You are conventionally meant to meet around 7am, in order to avoid the midday heat and also to escape some of the crowds that gather at tourist attractions, however we were coming from quite far out of Ella, therefore we met the guide at 9am.
The first port of call was Ella’s Rock, a mountain top which was pointed out to us from the train station. To get there we had to walk along the train tracks, something that made Raquel a little nervous considering we had just seen a train take off, but it left me exhilarated!
Off our adventure started. After spending the last week surrounded by Sri Lankan’s, it felt odd to see so many European tourists suddenly.
The walk was about 20 minutes, until we reached a break in the track where we walked alongside the tea plantation, where people were farming and selling crops to passers-by.
Five minutes on and we started the exciting, but exhausting walk up the mount. The journey was quite tiring and we hadn’t prepared accordingly, so I strongly recommend packing plenty of water. Having said that, there are plenty of people selling at the side, therefore it’s not the end of the world if you forget.
Sun tan lotion is another must, as we had to keep applying every 20 minutes as the sun beat down upon our heads.
It doesn’t matter what your fitness levels are, this will certainly leave you in a sweat. We got to our first viewpoint, which highlighted quite how green the area was. It was a beautiful sight, while I spent the best part of 10 minutes trying to get the perfect panorama (I know, I should have been enjoying the moment).
After drinking some water and taking WAY too many photos, we started venturing up again, however this is where it got quite steep and you could see quite a few people slipping along the way. Make sure to stop whenever you feel the need, don’t feel you have to get all the way up in one go. Considering the gorgeous landscape, it isn’t a bad thing to stop and stare.
We finally made it to the top, with the biggest grin on our faces, just about recognisable through the exhausted panting. People’s bravery (or stupidity) was tested as people sat at various proximities to the edge of the mountain side, with one even partly dangling off. My knees went a bit weak seeing them try this, but I made sure to get as close to the edge as I felt comfortable with.
While we thought it was time to head back down, our guide then told us of the next viewpoint, “a mere 5 minute walk away”. Well 5 minutes might have been a slight understatement, being 10-15 minutes, but it was again worth the walk, as you got different shots of the landscape without as many tourists in sight.
Next, we thought the downhill part would be the fun part, but we were wrong. The next 30 minutes were spent trying not to slip down the hill, which we failed at quite a few times. An inevitability of climbing up is the journey back down and due to the dry climate, the sand meant it wasn’t as straight forward as some of the treks I’m used to.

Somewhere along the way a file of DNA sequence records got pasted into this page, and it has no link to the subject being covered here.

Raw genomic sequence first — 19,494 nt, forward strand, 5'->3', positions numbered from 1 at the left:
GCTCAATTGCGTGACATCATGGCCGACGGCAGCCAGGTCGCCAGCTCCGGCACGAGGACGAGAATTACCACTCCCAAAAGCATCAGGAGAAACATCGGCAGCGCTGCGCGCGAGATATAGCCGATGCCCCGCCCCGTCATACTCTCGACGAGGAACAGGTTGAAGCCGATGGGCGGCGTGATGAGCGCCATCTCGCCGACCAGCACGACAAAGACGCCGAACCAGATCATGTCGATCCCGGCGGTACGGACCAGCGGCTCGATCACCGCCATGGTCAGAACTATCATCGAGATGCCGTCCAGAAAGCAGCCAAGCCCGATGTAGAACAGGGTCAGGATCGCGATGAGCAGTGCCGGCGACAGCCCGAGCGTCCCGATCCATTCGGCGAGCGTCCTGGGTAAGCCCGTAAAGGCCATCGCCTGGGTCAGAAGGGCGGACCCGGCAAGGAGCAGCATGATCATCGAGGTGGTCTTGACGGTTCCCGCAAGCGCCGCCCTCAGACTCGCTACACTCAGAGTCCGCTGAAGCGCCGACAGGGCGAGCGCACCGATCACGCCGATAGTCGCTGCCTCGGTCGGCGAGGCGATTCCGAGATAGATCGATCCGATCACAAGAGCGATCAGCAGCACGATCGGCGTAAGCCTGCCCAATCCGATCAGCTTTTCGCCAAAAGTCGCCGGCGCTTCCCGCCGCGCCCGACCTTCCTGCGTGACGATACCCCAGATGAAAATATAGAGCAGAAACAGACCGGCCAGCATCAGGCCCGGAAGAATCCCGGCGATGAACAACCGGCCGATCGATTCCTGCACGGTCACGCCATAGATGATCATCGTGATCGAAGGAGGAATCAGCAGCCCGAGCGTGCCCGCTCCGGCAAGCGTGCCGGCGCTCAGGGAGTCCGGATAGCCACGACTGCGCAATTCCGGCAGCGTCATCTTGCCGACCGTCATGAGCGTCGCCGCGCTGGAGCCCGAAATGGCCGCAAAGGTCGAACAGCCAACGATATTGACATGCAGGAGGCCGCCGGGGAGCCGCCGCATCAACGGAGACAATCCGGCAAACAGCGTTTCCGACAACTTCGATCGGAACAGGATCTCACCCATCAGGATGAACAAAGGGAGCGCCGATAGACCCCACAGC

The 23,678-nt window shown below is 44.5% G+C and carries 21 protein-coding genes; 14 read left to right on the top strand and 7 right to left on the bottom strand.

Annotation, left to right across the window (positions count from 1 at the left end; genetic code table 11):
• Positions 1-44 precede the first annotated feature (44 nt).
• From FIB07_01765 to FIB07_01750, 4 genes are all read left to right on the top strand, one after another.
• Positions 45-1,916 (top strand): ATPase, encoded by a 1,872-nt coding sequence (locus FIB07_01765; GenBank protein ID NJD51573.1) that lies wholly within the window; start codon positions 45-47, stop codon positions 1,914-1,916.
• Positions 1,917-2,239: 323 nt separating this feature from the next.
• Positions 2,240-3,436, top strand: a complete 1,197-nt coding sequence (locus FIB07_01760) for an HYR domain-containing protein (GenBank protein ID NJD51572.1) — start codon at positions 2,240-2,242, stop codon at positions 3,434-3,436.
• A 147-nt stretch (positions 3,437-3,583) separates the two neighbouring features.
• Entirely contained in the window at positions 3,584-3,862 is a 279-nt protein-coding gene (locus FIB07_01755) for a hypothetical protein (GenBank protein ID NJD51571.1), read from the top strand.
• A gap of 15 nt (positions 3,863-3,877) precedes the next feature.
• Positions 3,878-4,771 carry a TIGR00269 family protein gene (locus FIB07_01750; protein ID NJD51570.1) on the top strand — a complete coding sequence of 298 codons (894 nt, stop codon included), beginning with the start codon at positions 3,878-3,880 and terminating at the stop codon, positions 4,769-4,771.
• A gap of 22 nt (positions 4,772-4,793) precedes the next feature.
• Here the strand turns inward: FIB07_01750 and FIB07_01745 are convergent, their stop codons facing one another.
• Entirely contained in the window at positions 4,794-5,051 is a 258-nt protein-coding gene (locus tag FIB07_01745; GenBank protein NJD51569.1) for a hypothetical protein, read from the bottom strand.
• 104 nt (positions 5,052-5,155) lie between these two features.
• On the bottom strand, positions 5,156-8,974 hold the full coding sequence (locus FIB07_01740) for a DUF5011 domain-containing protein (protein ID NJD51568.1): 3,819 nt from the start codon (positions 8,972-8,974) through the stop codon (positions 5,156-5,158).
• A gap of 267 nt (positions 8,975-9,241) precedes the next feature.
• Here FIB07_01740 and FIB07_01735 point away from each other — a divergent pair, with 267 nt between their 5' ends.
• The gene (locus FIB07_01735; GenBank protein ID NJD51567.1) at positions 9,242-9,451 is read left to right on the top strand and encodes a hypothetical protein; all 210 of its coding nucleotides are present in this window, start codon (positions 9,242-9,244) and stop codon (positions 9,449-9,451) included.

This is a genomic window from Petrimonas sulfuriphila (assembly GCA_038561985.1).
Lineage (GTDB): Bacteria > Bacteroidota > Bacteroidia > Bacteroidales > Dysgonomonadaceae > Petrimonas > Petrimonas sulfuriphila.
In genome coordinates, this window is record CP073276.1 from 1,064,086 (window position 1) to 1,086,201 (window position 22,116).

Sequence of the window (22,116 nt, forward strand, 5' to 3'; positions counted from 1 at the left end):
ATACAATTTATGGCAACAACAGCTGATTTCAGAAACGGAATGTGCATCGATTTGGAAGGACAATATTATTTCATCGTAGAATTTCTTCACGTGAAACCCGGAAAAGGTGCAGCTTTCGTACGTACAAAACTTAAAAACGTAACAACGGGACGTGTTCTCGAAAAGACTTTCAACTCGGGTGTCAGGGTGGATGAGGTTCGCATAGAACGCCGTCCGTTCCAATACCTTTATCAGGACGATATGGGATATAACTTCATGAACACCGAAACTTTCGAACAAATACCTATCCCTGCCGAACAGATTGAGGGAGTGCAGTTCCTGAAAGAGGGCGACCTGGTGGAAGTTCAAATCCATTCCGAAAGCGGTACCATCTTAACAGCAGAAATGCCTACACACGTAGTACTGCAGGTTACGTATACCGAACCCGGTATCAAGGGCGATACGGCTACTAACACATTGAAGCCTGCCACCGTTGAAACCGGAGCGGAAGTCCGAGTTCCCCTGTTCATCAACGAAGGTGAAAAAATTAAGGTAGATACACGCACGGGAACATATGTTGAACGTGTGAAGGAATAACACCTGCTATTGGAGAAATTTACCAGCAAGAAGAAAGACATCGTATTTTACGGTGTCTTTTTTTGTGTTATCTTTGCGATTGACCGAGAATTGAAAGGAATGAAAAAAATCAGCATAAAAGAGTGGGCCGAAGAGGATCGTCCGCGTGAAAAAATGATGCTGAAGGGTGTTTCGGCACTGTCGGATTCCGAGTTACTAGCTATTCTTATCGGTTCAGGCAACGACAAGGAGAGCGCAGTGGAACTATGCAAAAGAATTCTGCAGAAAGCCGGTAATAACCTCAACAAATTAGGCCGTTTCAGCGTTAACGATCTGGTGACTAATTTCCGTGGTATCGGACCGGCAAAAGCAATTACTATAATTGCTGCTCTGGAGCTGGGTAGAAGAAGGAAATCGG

One really cool thing that happened, considering we had failed to catch a train at this point in time, we saw a train coming along while we were walking along the tracks, so we had to jump into the bush and then wave at all the young Sri Lankan children who were dangling off the sides excitedly waving back at us. It was quite an endearing moment which kept a smile on our face for a good while.
Once we got to the bottom, complete physical exhaustion was kicking in, so we decided to be a bit cheeky and actually take a tuk-tuk to the next location, which was the Nine Arches Bridge. This is an incredibly famous scene of Sri Lanka and something I had forgotten we were seeing until the day, so I was insanely excited!
It certainly lived up to the bill, with picturesque views of this glorious bridge going through the mountains. Both right alongside and from further away, we managed to get some great photos with variety in angles.
Some were even brave enough to walk along the bridge edge for a really great photo, but don’t expect fear-of-heights me and Raquel to be doing this, sorry! We’re scaredy-pants.
After taking snaps for another 15 minutes in a new location, we then had to head along the tracks, through a tunnel into the mountain, which was very exciting. A little part of me hoped we’d see the train coming, so we’d have to tuck into the side, which would be very exciting, alas this wasn’t the case.
The walk back to Ella station was about 20 minutes, before we said goodbye to our guide and then headed off for some much needed food and a pint.
I’d strongly recommend giving Ella Tours a try, both for day 1 and day 2, however just remember to pack your bag with all of the essentials, as we certainly fell short. Also, make sure you are wearing the right footwear, preferably something with decent grip.